I dunno.  As usual, I have nothing to say but a burning desire to say it.  I want to make everyone dance and swoon and understand the importance of being Helen.  That unfailing thirst, wonder, steel.

One mouse looks dead now, disappointed.  The other feels useless in my hands.  I wonder what your fingers would look like caressing it.

I mourn my lost self.

I nearly don’t make it down the street, but I’m so glad…

I have nothing to boast about, brag…

One day I will learn how to write about music and then I will be in clover and cynical and without a heart like Barbara Ellen.

The importance of being Helen.

6. Don’t.

7. Pursue the same old bitter old music critic line
(From Facebook)

WHY ARE THERE NO NEGATIVE REVIEWS ANYMORE, ask a flurry of self-righteous music critics elsewhere. Here’s my brief experience as a reviewer for Brisbane newspaper Courier-Mail, shortly after I moved to Australia in 2008.

Me: “Can I do some work for you?”

Them: “Wow! What a CV! Fantastic! Of course you can!”

C-M sends me off to review a couple of shows. So I review a couple, favourably. So far so good. The third one, I don’t like – so I review it and explain why, forgetting Rule Number One of Local Journalism. Do Not EVER Slag Anything Off. Result? I never write for the Courier-Mail again.

This is music writing on the Internet today (mainly).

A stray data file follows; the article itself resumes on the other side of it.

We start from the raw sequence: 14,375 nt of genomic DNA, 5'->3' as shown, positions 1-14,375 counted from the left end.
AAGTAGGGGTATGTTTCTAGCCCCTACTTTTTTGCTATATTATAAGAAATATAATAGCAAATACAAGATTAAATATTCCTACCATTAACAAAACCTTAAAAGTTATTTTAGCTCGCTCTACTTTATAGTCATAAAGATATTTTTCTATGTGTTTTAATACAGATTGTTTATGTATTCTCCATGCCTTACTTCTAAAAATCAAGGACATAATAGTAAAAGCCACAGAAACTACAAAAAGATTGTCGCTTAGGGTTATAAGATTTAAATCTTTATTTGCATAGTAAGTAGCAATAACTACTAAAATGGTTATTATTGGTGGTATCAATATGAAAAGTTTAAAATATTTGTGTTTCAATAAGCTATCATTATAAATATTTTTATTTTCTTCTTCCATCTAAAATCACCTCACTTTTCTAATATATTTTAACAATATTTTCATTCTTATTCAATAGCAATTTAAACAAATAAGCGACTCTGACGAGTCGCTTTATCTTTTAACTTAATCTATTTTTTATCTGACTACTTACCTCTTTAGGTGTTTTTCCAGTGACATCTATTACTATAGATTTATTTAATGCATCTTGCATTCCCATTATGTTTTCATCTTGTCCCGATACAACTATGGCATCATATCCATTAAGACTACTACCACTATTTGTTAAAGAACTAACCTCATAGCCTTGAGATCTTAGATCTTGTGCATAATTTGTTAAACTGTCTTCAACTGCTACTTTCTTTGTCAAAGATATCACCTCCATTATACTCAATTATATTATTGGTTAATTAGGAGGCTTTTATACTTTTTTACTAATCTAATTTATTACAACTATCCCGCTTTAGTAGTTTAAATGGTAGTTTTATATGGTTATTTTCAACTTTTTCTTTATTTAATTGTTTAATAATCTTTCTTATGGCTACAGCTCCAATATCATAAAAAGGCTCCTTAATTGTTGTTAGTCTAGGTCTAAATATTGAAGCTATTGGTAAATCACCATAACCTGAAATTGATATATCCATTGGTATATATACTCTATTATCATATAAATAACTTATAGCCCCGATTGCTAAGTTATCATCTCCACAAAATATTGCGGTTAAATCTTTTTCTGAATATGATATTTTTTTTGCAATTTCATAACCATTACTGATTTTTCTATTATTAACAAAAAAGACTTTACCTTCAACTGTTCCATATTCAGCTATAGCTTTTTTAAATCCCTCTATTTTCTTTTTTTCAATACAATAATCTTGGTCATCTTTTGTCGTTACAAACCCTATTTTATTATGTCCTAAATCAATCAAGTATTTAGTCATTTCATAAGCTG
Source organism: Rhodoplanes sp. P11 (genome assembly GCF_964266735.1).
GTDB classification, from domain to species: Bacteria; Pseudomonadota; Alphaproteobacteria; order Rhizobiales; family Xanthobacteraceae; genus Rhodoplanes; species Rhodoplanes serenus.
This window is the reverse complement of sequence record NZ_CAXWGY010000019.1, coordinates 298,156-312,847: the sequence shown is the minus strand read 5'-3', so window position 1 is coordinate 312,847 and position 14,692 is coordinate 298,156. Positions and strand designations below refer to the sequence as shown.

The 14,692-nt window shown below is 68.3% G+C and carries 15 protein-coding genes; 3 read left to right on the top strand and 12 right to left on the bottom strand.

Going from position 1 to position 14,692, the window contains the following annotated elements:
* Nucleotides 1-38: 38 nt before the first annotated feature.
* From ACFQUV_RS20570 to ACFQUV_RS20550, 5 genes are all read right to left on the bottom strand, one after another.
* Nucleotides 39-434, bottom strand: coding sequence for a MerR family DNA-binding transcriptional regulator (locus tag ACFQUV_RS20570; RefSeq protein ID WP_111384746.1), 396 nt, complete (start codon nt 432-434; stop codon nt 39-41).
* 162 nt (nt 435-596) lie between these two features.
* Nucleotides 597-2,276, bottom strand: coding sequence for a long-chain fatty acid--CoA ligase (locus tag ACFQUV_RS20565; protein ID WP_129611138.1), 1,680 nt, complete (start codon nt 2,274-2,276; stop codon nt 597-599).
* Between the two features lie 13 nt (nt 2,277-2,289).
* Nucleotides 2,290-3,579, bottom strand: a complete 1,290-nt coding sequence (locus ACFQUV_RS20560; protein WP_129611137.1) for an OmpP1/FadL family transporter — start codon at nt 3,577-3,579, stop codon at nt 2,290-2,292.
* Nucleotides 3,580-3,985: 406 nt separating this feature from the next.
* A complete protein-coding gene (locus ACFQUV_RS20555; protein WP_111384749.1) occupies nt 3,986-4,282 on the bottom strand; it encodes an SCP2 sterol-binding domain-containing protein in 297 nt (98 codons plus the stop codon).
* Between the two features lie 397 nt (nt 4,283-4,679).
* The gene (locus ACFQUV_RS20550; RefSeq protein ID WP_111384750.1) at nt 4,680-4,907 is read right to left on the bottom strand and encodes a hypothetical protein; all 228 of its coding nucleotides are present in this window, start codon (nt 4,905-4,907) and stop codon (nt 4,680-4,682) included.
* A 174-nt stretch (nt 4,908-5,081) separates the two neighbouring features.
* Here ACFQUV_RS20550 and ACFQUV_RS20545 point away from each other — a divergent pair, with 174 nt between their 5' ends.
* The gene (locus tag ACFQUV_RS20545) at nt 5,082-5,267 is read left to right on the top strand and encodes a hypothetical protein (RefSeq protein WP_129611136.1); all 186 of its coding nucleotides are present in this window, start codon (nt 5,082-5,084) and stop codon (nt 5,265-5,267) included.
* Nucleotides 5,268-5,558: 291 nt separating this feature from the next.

P.S. This is at odds with my experience as a reviewer with Melbourne newspaper The Age several years earlier, which let me write what the fuck I liked, only drawing the line at a ferocious kicking of Kylie…. and at odds with my more recent experience at The Guardian (Australia), the editors at which were very supportive.

P.P.S. This was also despite the C-M later running a couple of two-page spreads on me as a local “celeb”.

8. Don’t.  (From Facebook – response) 

Shannon Attwell · Friends with Elle Cee: keep it objective, it’s hard to shit on something if you’re objective, even if you don’t like something someone else will and it’s trying as hard as you can to see that and bring attention to it, right?

David Bennun: That’s not being a critic. That”s being a reporter. The worst thing a critic can possibly try to be is objective. It’s boring, pointless and impossible. A critic’s first job is to be honest to his/her own responses; the second is to interest the reader – which does not mean pandering to the reader. And nobody ever complains that favourable reviews aren’t “objective”. Only unfavourable ones. Which shows what people who demand “objectivity” really mean. They mean “Don’t write anything *I* object to.”

Jerry Thackray: thank you David. Spot on. 

9.Continue with Song of the Day. 

(See above.) Like anyone gave a crap about this one. Easily possible to source your own music and add in your own opinion.

10. Don’t.

All music critics are self-righteous. It’s in the job description.

Sally Young: It’s because no one cares what music journalists think. In 2017 the bands are the media. If you are a Mumford fan or Foo Fighters fan or Ed Sheeran fan why would you care what a 60 year old white male journo with his own lost music career down the pan thinks of the new album? What is the context? I personally don’t think I should be seen liking this type of music? Music writing started to die in the punk era because it was a race to be seen to the most snarky, the most cool. The music press started to die then.

11. Get a full-time job.

I need to hear cheerleading as I send this job app off. WHERE ARE THE POM-POMS!?

12. Don’t.